By Howard Levitt and Peter Carey
Employers must show beyond a shadow of a doubt that disability was not part of the reason for the termination
This means, we explain, that an employee’s employment can be terminated for any reason provided that the employee is paid appropriate notice and/or severance, except — and a big “except” it is — you cannot discriminate against anyone based on an enunciated category in the applicable Human Rights Code.
Some of these categories are obvious, such as race, creed and religion, but the categories that seem to generate the greatest deal of litigation, at least in the employment milieu, are disability and family status.
You cannot discriminate against an employee based on family status or disability. In fact, an employer must accommodate any employee who has a disability. The larger the employer, the greater contortions it must go through to accommodate the employee. Obviously, a small enterprise consisting of a few individuals need not go to the same lengths as a major enterprise, such as Bell Canada (a little foreshadowing here).
This brings us to the knotty issue of what to do if an employer really wants to fire a disabled employee for reasons unrelated to their disability. This is a very tricky situation for an employer. As always, the flip side of this equation is what to do if you feel you are being fired for your disability but the reason for termination is being disguised as a “reorganization” or some other justification, as it always will be. No employer will ever admit to human rights discrimination.
The short answer is that if you are an employer, you better have convincing evidence that the reason for the termination of employment had nothing to do with the employee’s disability. Because even if the disability is only one of several reasons, and the most minor one at that, it will be a violation of human rights legislation.
Let’s look at a recent case in which a business development manager was fired from Bell Canada. The man, who was also the sole caregiver for his elderly father, was unfortunately diagnosed with cancer at about the same time that his father passed away. Shortly thereafter, he underwent surgery and went on a medical leave to recover. Subsequent to the surgery, the man attempted to return to work but that was unsuccessful and he went on a second medical leave. A month later, he returned to work albeit with some dispute about the nature of his return. A month after that, he was fired without cause.
He commenced a proceeding against Bell in the Canadian Human Rights Tribunal, alleging that he had been discriminated against because of his family status (looking after his father and taking bereavement leave upon his passing) and his disability (his cancer). Bell said that he was fired due to a corporate reorganization. There was indeed a corporate reorganization, however the question was how the man was selected to be fired and whether his disability or family status played any factor in that selection.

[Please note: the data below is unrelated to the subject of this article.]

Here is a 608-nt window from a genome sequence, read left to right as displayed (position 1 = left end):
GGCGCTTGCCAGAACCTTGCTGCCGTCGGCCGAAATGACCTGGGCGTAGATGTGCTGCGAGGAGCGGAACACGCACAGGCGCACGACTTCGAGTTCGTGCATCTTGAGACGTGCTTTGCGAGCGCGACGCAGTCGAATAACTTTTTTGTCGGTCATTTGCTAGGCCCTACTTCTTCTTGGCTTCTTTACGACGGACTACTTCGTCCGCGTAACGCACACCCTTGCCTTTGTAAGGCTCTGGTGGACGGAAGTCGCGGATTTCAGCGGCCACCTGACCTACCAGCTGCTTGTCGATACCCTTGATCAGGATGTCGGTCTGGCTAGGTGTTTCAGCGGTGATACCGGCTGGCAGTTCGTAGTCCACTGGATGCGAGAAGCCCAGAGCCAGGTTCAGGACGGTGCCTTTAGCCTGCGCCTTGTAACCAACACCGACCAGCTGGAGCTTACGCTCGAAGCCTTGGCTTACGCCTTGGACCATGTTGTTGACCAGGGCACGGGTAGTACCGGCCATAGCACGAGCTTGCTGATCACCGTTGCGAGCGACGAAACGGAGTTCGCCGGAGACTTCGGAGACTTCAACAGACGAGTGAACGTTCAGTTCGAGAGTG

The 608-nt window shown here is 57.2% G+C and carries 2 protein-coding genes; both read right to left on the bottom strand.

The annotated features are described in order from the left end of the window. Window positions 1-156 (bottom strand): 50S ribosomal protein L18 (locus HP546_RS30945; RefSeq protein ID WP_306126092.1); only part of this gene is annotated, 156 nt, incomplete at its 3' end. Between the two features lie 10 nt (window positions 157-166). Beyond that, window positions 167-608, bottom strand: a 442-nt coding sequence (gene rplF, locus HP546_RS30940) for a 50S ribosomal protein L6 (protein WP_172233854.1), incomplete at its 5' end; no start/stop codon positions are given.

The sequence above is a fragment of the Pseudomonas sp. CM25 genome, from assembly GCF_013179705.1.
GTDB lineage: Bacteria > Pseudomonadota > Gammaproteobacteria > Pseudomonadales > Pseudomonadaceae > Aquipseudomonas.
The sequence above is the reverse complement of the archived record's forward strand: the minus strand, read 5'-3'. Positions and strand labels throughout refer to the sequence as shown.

The Canadian Human Rights Commission held that family status played no role in his selection but that his disability did.
To put it charitably, Bell did not do itself any favours when it presented its evidence. Initially Bell said that the man had been selected because of poor performance, except that it had little evidence of that Instead, the evidence was that he was near the top of his group on the basis of key performance indicator reports. This resulted in Bell changing its position at the end of the hearing attesting that the man had not been selected due to poor performance. Much more damning was that Bell could not explain exactly how the man had been selected for termination as opposed to his colleagues, some of whom had less seniority. This led to the inexorable inference that he had been selected due to his cancer and Bell’s concern that it would impair his performance in the future.
Bell had clearly not thought through its case in advance as every party and counsel must do and paid dearly for that poor preparation.
Bell should have realized that since it was firing a disabled employee, it had to have iron clad evidence that his termination had absolutely nothing to do with his disability.
The man was awarded $91,052.40 for lost wages. He was also awarded $15,000.00 for pain and suffering and an additional $15,000.00 in special damages.
The moral of this story is that if an employer wants to fire an employee who is arguably disabled then it better have extremely convincing evidence as to why the selection of that individual had nothing whatsoever to do with their disability.
On the flip side, if a disabled person is fired and believe it is due to their disability or that their disability was even a factor in their being fired, then they have effective recourse.
Any evidence that a disabled employee’s termination had anything to do with their disability will almost certainly lead to a successful claim by the employee against the employer. Quite apart from a case’s intrinsic merits, both judges and Human Rights Tribunals have inherent sympathy for a disabled litigant and the employer always will start the case facing an uphill battle.